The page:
It began with "Zou Bisou Bisou," but the fifth season of "Mad Men" wasn't zou much fun after that.
There were interesting episodes, thoughtful ideas and great scenes scattered throughout the long-awaited fifth season, and of course the acting, directing and production values on the show are still top-notch. It's not that "'Mad Men' is no longer a worthy show, but it's hard to avoid the feeling that "Mad Men" didn't live up to its enormous potential this season. I still love these characters and this world, but, let's face it, this year, as least for a subset of Sterling Cooper Draper Pryce fans, something was a little off. Or, at times, a lot off.
It wasn't just the self-absorbed, unpleasant behavior on display that was off-putting -- I certainly expect a generous amount of that on the show, which is, after all, about the sordid and sad realities behind the shiny facades created by the advertising world. But the sheer amount of selfishness, frustrated peevishness and ruthlessness in "Mad Men" Season 5, combined with the generally downbeat tone that pervaded every episode, made for a uniquely dour season, post-Megan's cabaret performance. Not even naked Roger on acid could really offset the general grimness.
On top of that, there were a lot of dropped storylines, missed opportunities and depressing developments this year. Aside from the smallish arc that depicted the depressing machinations that got the company the Jaguar account and Lane's rather contrived check-fraud scheme, there also wasn't much tension or forward momentum to help drive the season forward, and though it was a brave and understandable choice to not make Don Draper and his demons the center of a season-long arc, as I wrote here, the season of not wanting, not getting or being bored with what they had soon reached a point of diminishing returns. All things considered, a guy getting his foot mowed off would have added a welcome jolt of energy to the proceedings.
So, in my humble opinion, though it had a number of memorable moments (i.e. Joan telling off her creep rapist husband, Don kissing Peggy's hand, Roger and the singing vodka bottle, fisticuffs in the conference room), I have to admit that Season 5 is quite likely to fade quickly in my memory. I respect anyone who disagrees, but in my opinion, Season 5 wasn't nearly as good as Season 4 (my all-time favorite so far).
, but I thought it might be helpful to list separately some of the things I wished I'd seen in Season 5 -- and some of the things I wished I hadn't.
Things I hoped to see (or see more of) and didn't:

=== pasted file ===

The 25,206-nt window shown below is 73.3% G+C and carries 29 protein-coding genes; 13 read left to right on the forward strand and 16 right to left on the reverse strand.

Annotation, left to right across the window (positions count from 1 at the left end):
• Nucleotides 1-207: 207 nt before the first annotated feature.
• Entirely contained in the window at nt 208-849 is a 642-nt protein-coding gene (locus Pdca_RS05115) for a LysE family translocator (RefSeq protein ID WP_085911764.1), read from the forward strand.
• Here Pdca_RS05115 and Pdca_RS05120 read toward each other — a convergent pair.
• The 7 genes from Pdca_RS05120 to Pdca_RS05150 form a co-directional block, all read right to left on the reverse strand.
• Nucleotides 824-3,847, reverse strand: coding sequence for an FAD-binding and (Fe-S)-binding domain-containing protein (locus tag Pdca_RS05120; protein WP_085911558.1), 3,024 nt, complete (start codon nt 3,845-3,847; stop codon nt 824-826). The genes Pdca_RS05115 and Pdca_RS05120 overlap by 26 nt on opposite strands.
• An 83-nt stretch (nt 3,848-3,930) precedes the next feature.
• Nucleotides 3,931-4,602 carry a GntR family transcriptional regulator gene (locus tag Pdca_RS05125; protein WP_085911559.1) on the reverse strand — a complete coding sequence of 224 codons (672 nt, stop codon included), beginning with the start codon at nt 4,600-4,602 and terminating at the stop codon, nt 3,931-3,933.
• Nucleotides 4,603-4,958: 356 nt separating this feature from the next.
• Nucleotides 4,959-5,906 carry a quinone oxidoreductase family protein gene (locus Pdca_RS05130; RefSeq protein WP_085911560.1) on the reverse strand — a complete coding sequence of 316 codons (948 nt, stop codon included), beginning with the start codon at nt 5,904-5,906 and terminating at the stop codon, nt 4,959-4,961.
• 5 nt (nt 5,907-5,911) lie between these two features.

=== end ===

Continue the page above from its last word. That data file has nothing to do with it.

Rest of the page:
- More about Dawn and/or other people of color. Aside from a few brief scenes and that unpleasant moment in Peggy's apartment (where, for the most part, Dawn was merely a person for Peggy to talk to, not a person we got to know), Dawn was missing in action for much of the season. Is "Mad Men" going to go its whole run without taking on race in a meaningful way? Because that's starting to seem pretty unrealistic, and kind of a bait and switch, given that the season began with an ugly racial incident involving ad men. What's frankly shocking to me is that, according to this Los Angeles Times interview, creator Matthew Weiner apparently thinks that 1967 is still "early" in the civil rights movement and thus the show can continue to ignore the ways in which America was confronting its many race-related issues and challenges. Weiner is absolutely wrong about it being "early" in the civil rights movement: Rosa Parks' civil disobedience on a Montgomery bus occurred in 1955; Freedom Riders began crisscrossing the South in 1961; the Birmingham church bombing and the March on Washington happened in 1963; the "Freedom Summer" voter-registration drives took place in the South in 1964; Dr. Martin Luther King Jr. made Chicago the center of housing protests in 1966, and so on. "Mad Men" has chosen to ignore or only make glancing mentions of these important and widely covered events, and at this stage, the show's pointed avoidance of deeper explorations of matters involving race seems deliberate. Should Dawn and racial topics been the focus of the season? No. But there's no way these events weren't part of the national conversation that with-it ad people had to be part of, if only to remain relevant. Steven Boone wrote an excellent piece on "Mad Men" and race last week, and in it, he quoted the spot-on observations of another critic, Vadim Rizov, who pointed out that the show is very interested in gender dynamics but lapses into tokenism when it comes to matters of race. "[I]f this is the best the show can do [on race], it'd be better just to admit they don't care," Rizov said in Boone's piece.